Any excuse to eat fried foods is a good thing in my books. Fried foods are my weakness, something I just can’t help myself from eating despite knowing that the outcome will usually involve an unhappy stomach and a lot of sparkling water to try to make myself feel better. If there’s anything fried on a restaurant menu, you can almost be certain that I’ll order it and I’m of the opinion that most things taste better after having been cooked in some hot oil until they are golden and crisp.
As an academic of Jewish food, I’m always on the lookout for new publications on the topic. It is a burgeoning area in which new research is being done all the time and a multitude of books and cookbooks are consistently being published. Despite wanting to buy all these books (especially the cookbooks), it is simply impossible, both financially and due to the fact that I can’t spend every waking hour reading about Jewish food (despite the fact that it would appear that’s what I do to the people close to me).
The words for this post seemed to escape me every time I sat down to write it, over the last few days. I got as far as a few sentences but seemed incapable of writing anymore. I can’t really say what stopped me from putting the words down on paper (or more accurately in a word document), but they simply weren’t flowing. I enjoyed making and eating these pumpkin pancakes but couldn’t find a way to express this. Yet after reading a friend’s thoughts concerning the act of cooking, I was reminded (something I’m grateful for) of some of the reasons I love spending so much time in the kitchen.
With all the delicious desserts that are part of the Ashkenazi culinary repertoire it’s hard to choose a favorite, but I think that after trying many of them I can safely say that babka is my favorite. My love for babka only developed relatively recently but it’s a strong one. I owe my introduction to this delightful dessert to my wonderful friend and fellow blogger Alma Heckman. We lived together in Boston over the summer of 2008 when we both cooked and ate considerable amounts of Jewish food.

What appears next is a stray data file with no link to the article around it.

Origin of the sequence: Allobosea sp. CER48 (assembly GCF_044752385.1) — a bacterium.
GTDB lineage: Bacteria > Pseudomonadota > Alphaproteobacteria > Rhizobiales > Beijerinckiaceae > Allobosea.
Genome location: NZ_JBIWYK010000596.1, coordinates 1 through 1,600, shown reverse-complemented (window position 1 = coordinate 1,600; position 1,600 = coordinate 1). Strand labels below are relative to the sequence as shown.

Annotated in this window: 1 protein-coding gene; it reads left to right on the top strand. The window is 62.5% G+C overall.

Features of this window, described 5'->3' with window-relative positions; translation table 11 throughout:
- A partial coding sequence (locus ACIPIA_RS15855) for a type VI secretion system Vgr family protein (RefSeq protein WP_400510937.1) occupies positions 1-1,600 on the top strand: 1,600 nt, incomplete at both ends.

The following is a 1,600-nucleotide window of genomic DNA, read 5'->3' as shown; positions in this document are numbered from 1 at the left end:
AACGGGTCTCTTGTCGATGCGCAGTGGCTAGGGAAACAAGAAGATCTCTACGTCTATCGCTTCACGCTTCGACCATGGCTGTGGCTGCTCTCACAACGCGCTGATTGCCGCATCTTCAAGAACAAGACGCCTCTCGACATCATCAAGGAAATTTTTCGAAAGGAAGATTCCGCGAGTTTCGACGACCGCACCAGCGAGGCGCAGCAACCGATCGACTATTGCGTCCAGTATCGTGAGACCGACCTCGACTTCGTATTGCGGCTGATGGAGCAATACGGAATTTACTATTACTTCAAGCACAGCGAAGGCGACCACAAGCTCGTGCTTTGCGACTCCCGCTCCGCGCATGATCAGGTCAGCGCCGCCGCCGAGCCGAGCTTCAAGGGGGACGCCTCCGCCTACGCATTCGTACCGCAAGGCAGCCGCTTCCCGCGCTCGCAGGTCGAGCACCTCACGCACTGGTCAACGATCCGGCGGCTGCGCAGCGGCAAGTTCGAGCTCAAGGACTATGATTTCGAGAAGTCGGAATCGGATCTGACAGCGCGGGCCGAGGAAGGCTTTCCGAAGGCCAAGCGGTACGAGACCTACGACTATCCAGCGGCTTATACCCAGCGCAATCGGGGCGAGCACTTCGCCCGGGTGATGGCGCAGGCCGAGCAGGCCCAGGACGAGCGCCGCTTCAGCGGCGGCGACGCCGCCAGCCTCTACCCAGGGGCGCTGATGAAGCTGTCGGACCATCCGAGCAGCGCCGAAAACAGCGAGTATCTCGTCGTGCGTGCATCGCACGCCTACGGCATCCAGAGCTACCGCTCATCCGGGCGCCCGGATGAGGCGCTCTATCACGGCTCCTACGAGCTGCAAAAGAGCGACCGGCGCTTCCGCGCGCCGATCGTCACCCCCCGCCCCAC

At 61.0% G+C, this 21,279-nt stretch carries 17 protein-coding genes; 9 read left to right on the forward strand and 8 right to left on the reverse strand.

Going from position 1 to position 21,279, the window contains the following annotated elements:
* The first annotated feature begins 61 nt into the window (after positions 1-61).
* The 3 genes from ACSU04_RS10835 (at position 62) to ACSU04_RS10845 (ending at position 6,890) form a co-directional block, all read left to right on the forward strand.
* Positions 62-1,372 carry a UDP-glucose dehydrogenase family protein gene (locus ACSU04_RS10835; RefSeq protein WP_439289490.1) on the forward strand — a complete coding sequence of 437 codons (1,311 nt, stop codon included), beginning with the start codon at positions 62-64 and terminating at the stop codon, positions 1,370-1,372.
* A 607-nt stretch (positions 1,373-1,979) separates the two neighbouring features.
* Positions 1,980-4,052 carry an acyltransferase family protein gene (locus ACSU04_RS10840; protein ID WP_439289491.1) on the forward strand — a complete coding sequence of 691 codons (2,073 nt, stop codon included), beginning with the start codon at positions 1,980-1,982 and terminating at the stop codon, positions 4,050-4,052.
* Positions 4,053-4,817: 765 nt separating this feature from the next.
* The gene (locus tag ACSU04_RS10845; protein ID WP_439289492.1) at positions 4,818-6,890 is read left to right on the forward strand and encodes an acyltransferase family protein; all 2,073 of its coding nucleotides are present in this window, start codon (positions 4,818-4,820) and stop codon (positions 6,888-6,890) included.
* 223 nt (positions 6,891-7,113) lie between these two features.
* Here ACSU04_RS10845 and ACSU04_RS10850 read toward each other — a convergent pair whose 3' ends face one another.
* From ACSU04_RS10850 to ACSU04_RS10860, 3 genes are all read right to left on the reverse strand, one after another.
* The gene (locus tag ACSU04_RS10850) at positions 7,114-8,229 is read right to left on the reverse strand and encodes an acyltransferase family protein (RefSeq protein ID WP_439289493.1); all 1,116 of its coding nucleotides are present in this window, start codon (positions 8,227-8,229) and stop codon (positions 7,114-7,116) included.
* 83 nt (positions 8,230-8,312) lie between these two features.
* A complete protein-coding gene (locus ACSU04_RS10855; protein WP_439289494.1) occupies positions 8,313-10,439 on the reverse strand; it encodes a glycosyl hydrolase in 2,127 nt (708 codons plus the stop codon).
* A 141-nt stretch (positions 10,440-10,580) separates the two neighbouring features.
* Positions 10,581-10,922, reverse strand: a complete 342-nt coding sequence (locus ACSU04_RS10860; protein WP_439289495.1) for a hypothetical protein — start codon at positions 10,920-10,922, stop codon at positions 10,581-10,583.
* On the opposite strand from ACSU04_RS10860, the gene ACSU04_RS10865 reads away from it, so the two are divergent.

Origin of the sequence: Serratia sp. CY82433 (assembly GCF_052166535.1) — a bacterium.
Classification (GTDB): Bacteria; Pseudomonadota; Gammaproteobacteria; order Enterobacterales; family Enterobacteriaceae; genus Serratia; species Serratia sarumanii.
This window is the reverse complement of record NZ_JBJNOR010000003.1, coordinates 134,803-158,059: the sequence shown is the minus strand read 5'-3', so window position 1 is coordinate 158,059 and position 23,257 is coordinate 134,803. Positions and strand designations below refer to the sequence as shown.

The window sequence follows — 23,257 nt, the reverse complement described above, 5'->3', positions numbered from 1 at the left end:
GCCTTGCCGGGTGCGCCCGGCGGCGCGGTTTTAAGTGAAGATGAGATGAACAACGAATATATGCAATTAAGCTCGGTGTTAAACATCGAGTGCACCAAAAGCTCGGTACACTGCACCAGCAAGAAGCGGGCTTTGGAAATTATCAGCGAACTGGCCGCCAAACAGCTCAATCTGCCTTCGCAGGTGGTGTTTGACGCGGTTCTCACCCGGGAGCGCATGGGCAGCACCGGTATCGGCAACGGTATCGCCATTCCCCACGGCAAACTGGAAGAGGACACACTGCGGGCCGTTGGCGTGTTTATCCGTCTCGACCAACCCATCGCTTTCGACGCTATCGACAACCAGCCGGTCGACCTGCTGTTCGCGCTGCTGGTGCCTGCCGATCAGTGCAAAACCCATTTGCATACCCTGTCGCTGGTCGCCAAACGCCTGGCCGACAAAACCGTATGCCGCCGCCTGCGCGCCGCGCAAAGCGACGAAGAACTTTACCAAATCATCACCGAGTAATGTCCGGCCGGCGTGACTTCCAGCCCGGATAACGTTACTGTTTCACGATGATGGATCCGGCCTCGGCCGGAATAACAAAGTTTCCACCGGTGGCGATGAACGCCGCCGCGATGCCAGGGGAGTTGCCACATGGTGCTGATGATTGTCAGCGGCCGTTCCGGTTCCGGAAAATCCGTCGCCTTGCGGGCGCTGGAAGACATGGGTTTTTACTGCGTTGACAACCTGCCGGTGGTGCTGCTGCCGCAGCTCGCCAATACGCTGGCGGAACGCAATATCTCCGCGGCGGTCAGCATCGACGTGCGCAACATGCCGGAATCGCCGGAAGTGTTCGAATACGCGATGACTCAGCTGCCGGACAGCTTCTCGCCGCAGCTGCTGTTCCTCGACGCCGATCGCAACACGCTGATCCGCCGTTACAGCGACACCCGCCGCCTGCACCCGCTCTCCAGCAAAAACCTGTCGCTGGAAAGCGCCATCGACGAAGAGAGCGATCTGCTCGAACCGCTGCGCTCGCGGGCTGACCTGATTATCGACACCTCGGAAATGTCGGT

I want to start off by saying that this may not be the prettiest dish to look at, but trust me, it is very tasty. I will admit that I was doubtful about how this dish would taste while it was being prepared. It looked more like an unappetizing mix of chicken and tomatoes to me than a delicious Indian chicken dish, and not something I wanted to be eating for dinner that night. I almost gave up on the whole thing and decided that I wouldn’t be writing about this dish for Eating Jewish, when my friend insisted otherwise and added the remaining ingredients that brought the dish together.
In the middle of brunch with friends on Sunday afternoon, a leaking ceiling in our apartment left my roommate and I scrambling. In the middle of preparing the meal we were going to serve, we had to stop cooking and deal with the water that clearly should not have been coming through the ceiling. Rather than frying eggs and baking potatoes, we were trying to strategically place buckets under the leaks, mopping the water that had accumulated on the floor, moving furniture and assessing the damage.
As I walked through the fruit and vegetable section of my local grocery store, I couldn’t help but notice the pile of oval shaped, deep purple Italian plums that were for sale. For weeks I had been buying deliciously juicy peaches and nectarines (of which every bite evoked summer), but it was impossible to ignore the dark color of these plums, which stood out against the bright oranges and reds of these other fruits, signaling the onset of fall. Aside from buying a few to eat that day, I knew I had to find a recipe that would highlight these fruits.
The meal that breaks the fast of Yom Kippur is one that is needed to revive the body after a long day of reflection and repentance, and the food which one eats to break the fast is an important consideration. The meal that is served after the fast should consist of dishes that are light on the stomach and easy to digest after this long period without food. Every community has their own traditions concerning the food that is usually served at this meal. Within the Ashkenazi community the fast may be broken with a dairy meal including things such as bagels and cream cheese or coffee cake.
After the celebration of the New Year and feasting on the many foods that make up a central part of its celebration, comes Yom Kippur and the time to fast. Despite the fact that this day is concerned with the abstention from eating, food still plays an important role in the observance of this holiday. One needs to fortify themselves with the proper food prior to the beginning of the fast in order to help sustain themselves through the day. Ideally foods should be filling and those that are salty or spicy are usually avoided so as not to cause excessive thirst.